Strive for the Narrow Door – Part 2 of 4 (592 words)

Narrow Door - png3 Implications of “Narrowness”

In these four posts we are contemplating how to think about Jesus’ telling his listeners that they should “strive to enter through the narrow door.

In part one of this series, we considered the importance of the word “strive.” This means continual effort toward something. You’ve never messed up so bad you can’t start striving. Each day you can choose the direction in which to strive. (CLICK HERE to read part one). Now let’s think about narrowness for a moment.

I can think of at least three ideas that the metaphor of a narrow door carries with it:

  1. Intention. If something is narrow, you must enter it intentionally. You will not accidentally find your way through the narrow door.
  2. Minimalism. If you are going through a small door you cannot take a lot of stuff with you. Jesus reminds us to avoid lives of gathering stuff.
  3. Uniqueness. Whatever this narrow door is, it is singular. Jesus did not say to find any narrow door, as though any focus is fine. He said to strive to enter through the narrow door.

In this and the next two posts, we will think briefly about three concrete ways we can “enter through the narrow door.” Three decisions about how to act that are often counter to natural human impulse and, yet, are the way of Christ.

Three Specific Ways to Strive to Enter through the Narrow Door

1. Respond to Aggression, Anger or Hate with Love

The first of the three we will cover in this series is responding to aggression, anger or hate with love.

The natural human response to a perceived attack (aggression, anger or hate) is either fight or flight, attack or escape. Responding to hate with love means turning from the natural instinct of aggression or withdrawal to the narrow door of love. Jesus said,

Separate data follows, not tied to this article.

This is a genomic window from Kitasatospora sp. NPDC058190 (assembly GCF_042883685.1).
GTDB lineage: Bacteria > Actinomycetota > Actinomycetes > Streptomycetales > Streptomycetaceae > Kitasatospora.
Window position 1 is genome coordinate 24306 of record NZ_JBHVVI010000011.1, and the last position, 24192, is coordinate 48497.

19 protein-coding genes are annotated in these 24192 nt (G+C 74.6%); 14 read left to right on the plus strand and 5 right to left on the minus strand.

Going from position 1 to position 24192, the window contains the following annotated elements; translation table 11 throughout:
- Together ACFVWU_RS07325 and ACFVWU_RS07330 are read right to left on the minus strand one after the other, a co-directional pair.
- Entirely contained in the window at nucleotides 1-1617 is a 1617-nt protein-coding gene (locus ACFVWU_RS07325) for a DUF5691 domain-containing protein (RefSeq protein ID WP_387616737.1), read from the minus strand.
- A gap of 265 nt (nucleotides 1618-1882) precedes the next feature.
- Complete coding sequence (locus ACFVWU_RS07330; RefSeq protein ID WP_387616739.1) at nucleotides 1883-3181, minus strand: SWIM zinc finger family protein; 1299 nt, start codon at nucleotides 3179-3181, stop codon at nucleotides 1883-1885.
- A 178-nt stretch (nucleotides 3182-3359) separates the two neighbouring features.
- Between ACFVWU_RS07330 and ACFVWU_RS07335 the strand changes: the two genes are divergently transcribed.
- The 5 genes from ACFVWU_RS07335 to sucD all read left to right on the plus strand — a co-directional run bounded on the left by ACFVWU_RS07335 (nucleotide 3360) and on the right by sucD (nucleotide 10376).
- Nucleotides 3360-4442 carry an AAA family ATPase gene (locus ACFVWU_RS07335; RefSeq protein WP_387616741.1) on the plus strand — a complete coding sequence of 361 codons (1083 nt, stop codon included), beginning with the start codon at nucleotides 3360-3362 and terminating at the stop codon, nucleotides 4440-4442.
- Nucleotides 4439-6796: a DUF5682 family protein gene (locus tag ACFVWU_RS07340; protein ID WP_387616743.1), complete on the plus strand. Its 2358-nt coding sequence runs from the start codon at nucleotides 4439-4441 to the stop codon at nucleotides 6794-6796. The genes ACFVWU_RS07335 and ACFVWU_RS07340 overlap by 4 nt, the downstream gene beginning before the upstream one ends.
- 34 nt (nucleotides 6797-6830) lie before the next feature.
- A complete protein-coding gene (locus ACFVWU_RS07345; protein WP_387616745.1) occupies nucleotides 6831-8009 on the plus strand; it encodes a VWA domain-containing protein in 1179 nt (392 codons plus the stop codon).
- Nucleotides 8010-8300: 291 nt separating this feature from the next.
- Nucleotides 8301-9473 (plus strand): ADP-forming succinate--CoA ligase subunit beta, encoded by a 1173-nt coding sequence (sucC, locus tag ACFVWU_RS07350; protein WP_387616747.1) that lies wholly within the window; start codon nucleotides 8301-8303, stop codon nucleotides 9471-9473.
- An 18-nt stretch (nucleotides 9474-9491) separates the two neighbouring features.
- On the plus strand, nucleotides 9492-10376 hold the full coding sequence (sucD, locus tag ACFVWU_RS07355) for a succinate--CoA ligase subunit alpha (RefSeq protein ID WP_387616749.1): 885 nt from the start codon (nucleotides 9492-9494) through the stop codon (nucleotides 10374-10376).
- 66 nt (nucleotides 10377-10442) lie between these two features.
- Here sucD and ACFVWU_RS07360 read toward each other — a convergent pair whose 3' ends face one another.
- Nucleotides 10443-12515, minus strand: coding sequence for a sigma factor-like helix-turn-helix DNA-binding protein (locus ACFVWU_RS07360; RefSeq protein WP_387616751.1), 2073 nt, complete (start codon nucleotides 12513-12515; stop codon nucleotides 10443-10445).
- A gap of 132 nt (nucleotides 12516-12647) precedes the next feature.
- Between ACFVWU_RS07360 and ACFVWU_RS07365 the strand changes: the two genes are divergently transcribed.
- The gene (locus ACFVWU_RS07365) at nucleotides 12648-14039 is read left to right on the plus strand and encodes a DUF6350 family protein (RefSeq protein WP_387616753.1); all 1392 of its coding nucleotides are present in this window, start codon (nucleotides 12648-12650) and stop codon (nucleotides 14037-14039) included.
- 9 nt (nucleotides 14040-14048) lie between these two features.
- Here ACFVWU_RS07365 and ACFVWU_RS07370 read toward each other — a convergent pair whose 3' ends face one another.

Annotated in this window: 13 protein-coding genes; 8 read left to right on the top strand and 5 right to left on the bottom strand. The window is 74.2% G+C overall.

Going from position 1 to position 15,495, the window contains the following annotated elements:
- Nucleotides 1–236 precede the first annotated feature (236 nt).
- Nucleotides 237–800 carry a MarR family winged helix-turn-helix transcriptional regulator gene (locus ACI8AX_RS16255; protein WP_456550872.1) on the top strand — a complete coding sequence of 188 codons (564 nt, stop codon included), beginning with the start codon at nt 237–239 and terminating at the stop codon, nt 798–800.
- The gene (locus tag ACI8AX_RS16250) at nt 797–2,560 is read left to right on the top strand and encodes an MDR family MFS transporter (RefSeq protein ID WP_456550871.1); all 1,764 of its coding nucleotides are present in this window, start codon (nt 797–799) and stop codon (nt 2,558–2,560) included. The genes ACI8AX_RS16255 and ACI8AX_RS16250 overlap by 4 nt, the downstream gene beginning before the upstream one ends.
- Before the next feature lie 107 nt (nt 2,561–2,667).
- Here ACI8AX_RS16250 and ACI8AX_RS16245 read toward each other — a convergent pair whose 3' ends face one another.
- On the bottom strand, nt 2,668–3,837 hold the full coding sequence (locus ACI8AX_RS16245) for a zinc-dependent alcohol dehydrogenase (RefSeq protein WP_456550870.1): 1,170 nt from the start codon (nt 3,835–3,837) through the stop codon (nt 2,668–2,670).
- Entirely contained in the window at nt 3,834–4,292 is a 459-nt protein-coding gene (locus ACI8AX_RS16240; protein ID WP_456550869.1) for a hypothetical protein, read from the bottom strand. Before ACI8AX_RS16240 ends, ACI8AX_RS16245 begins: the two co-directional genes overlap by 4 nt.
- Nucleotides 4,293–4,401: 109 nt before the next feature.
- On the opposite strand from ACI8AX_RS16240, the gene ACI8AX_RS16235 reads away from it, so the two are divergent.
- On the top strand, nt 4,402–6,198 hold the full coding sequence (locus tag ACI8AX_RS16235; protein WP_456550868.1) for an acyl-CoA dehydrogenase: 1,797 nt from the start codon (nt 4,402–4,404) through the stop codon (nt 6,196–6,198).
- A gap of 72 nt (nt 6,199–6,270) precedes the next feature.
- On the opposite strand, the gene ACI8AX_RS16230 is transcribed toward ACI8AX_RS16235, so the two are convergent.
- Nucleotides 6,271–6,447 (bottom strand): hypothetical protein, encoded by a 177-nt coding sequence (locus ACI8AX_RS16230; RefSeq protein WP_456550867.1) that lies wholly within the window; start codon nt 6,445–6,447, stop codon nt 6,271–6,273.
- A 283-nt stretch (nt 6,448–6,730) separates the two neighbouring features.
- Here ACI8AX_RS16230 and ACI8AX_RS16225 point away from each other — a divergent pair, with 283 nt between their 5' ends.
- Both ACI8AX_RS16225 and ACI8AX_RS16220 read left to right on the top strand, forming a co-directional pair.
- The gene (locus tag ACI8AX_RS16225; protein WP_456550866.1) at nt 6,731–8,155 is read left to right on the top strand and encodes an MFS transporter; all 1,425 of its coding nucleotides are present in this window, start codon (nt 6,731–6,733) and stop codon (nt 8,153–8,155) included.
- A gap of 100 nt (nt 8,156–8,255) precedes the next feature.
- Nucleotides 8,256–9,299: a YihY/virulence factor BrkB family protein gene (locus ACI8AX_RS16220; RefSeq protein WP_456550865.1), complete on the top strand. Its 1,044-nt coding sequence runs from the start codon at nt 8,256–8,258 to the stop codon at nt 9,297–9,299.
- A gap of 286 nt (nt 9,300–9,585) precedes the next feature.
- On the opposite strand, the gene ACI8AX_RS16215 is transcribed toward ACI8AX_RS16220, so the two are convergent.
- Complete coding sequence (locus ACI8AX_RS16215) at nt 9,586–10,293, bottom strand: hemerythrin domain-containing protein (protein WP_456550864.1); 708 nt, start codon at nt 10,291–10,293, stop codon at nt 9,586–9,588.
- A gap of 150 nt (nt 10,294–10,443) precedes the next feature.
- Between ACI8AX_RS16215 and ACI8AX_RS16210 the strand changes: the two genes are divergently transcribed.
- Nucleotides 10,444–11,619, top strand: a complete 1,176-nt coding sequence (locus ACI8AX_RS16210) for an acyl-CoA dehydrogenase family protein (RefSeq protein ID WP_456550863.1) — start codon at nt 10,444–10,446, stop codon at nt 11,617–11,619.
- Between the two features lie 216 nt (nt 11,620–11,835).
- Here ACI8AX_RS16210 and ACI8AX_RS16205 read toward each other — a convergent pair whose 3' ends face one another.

Love your enemies and pray for those who persecute you.

This is not a natural response. On the surface, we think of people who fight as strong and people who flee as weak. But neither of those is the way of Christ.

The way of Christ is to be “meek.” “Meek” is a word we don’t use often in English or we use it as a synonym for bashful. But the definition of meek from the times of the New Testament is quite different. It has to do with purposefully restraining one’s self.

meek: enduring injury with patience and without resentment.

To be meek is to be strong enough to neither flee nor fight but remain present in love. Jesus said:

If someone strikes you on one cheek, turn to them the other also

He also said:

If someone forces you carry his pack a mile, carry it another mile.

And:

If anyone would take your coat, give them your cloak as well.

There’s a lot of culture subtext behind these commands, but they are rooted in meekness. In each of these situations, Jesus instructs us to respond the aggression, force or hate with love.

Peter sums it up this way:

Do not repay evil for evil or reviling for reviling, but on the contrary, bless, for to this you were called, that you may obtain a blessing. — 1 Peter 3:9 (ESV)

I don’t know how you feel about responding to aggression, anger or hate with love, but it seems like a “narrow door” situation to me. Yet for those who follow Christ, that is the door we are to strive to enter.

The final two posts in this series will reflect on two other specific decisions we can make to enter through the “narrow door.”

2) Respond to trespasses with forgiveness

3) Respond to difficulty with hope